Baltimore Comic-Con's "Image United" panel featured appearances from Whilce Portacio, Rob Liefeld, Erik Larsen, Robert Kirkman, Marc Silvestri, and Jim Valentino. Indeed, all of the book's creators were on hand--except for Todd McFarlane, whose absence prompted Silvestri to mock the "Spawn" creator's voice and demand that no one else get a microphone.
Larsen traced the origin of "Image United" back to a signing at Arizona's Atomic Comics in 2008. After working on a jam sketch with the other Image Comics founders and getting a good night of sleep, Larsen woke up and decided: "Whoa, wouldn't it be cool if we did a comic that was a jam like that? It seemed that that'd be a cool idea." The next step, of course, was to enlist the rest of the artists to the cause. Larsen approached each of them before getting McFarlane to agree as well. With all of the artists on board, Larsen made the next logical step--securing a writer.
"I was in Texas at a signing when I got a call from Erik Larsen, who doesn't usually call me on a Saturday," Kirkman recalled. "I figured it was important, so I interrupted the signing and picked up the phone-- which I try not to do--and he said, 'We're all doing a crossover, and we want you to write it.' I didn't even know they were all drawing it at the time."
Kirkman admitted that the idea behind "Image United" is brilliant in theory, but could potentially be much more difficult to execute in reality. "It's a very massive undertaking," Kirkman said. "My immediate thought was that it'd take a while--and it has--but it's all come together in a pretty good way."
The Image founders aren't making it any easier on themselves, either. "Image United" is drawn entirely on paper, save for some digital inking from the McFarlane camp. "It's all being done on the board," Larsen said. "These pages get sent all over the place. FedEx is making a killing on this book."
While the logistics of sending pages across the country might be a challenge, Kirkman said that watching the art process unfold is nothing short of awe-inspiring--thanks in large part to his own affinity for the Image Universe. "The thing about Image is that all of these characters are really cool," he said. "They look cool and they have cool premises. It's kind of a dream come true for me to tell a six issue story that's basically a road map to the Image Universe, showing what's cool about these characters and hopefully putting it in front of new eyes."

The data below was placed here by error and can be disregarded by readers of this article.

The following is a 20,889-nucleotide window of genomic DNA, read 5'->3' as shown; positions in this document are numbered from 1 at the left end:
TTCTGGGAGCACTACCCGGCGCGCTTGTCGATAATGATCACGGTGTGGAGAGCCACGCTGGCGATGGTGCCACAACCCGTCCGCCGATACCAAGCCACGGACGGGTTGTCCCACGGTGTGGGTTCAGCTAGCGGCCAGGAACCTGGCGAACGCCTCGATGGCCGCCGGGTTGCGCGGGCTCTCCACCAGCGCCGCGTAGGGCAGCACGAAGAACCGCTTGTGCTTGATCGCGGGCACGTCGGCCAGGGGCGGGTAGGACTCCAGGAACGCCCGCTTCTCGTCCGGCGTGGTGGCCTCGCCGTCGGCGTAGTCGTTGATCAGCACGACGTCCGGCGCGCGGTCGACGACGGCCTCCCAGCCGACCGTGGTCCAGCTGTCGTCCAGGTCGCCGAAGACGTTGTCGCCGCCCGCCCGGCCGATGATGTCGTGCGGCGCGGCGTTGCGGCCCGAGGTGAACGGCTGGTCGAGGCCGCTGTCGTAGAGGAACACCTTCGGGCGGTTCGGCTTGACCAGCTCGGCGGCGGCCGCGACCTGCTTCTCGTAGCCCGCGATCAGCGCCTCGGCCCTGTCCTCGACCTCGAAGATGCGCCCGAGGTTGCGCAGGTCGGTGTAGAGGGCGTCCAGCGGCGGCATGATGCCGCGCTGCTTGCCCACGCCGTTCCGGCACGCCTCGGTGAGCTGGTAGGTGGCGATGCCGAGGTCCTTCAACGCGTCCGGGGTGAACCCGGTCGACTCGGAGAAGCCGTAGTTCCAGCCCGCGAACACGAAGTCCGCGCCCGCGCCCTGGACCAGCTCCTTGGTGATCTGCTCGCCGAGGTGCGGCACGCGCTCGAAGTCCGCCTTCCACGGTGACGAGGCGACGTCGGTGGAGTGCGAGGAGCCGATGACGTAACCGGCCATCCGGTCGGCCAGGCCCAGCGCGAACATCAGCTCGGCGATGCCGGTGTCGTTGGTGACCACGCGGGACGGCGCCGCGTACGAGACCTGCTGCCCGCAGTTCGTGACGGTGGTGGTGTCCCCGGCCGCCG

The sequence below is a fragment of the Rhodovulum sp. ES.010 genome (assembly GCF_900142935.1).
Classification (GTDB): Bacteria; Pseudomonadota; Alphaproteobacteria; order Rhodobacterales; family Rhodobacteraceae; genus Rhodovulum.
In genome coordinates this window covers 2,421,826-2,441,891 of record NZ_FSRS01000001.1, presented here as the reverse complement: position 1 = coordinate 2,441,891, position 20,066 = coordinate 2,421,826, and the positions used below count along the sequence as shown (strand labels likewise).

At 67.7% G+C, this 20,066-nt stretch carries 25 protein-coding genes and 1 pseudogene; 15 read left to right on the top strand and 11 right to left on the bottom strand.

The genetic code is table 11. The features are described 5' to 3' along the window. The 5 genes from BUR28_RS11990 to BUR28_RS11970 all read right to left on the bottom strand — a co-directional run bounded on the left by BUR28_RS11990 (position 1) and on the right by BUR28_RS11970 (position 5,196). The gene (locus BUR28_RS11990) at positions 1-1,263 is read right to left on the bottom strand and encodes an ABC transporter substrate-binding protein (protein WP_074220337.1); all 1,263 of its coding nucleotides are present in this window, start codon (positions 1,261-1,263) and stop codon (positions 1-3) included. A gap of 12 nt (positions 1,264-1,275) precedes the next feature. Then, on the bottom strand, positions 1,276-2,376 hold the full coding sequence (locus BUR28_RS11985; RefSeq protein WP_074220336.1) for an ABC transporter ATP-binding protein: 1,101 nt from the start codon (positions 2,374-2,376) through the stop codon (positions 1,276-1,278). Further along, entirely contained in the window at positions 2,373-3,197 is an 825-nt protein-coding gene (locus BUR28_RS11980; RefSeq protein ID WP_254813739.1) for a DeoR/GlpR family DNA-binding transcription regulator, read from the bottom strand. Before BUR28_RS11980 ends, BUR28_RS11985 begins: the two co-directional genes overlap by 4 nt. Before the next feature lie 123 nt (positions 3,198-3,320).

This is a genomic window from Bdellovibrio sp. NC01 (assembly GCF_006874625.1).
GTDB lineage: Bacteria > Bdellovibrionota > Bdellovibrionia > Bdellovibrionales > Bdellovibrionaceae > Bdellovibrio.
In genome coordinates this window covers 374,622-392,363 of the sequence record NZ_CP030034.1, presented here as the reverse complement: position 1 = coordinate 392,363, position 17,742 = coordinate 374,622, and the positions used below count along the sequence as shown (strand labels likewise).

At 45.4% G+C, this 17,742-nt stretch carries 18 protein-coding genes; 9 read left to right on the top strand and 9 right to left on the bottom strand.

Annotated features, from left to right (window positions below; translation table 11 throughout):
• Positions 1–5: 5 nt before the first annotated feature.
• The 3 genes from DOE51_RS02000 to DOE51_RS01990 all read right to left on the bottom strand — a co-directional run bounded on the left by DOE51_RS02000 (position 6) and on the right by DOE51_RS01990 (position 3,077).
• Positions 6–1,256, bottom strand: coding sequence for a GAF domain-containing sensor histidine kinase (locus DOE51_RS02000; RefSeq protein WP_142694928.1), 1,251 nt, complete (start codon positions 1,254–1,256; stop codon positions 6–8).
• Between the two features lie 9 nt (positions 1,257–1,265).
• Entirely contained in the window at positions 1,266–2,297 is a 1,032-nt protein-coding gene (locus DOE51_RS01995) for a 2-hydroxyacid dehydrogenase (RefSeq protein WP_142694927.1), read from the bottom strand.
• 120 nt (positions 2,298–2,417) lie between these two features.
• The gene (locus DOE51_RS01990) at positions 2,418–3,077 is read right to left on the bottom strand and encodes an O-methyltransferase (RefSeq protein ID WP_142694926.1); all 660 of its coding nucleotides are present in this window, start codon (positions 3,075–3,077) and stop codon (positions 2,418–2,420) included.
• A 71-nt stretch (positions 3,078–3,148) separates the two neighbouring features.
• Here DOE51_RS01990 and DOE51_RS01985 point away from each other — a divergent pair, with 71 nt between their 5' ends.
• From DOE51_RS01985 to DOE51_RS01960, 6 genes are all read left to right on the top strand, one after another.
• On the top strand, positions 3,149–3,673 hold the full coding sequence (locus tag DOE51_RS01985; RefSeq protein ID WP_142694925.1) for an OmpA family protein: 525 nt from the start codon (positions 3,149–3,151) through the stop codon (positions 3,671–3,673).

The panelists revealed that there would be many more characters featured in "Image United" beyond the already revealed main cast, with Whilce Portacio's Fortress taking a front-and-center role. Portacio spoke about how creating Fortress so many years after the founding of Image Comics made for an interesting experience, because Fortress can reflect how a superhero would operate in the modern day and age.
"Fortress [represents] my thoughts on what it would really be like to become a superhero in this day and time," he said. "Think about the world right now where Joe Schmo can get on Twitter, and if he has something interesting to say or is at the right place at the right time, he can become a celebrity. He gets rushed with all that stuff that celebrity really means. Now, multiply that by ten when you're a superhero and you have something to contribute to society and the world as a whole. I'm putting a lot of serious thought into that concept."
"The crux of the series is all about Fortress appearing on the scene," Kirkman added about Fortress's importance. "He's bringing these characters together after a vision of an apocalyptic future that he doesn't really understand. He knows that he has to stop it, so he's trying to band the heroes of the Image Universe to face against this unknown threat."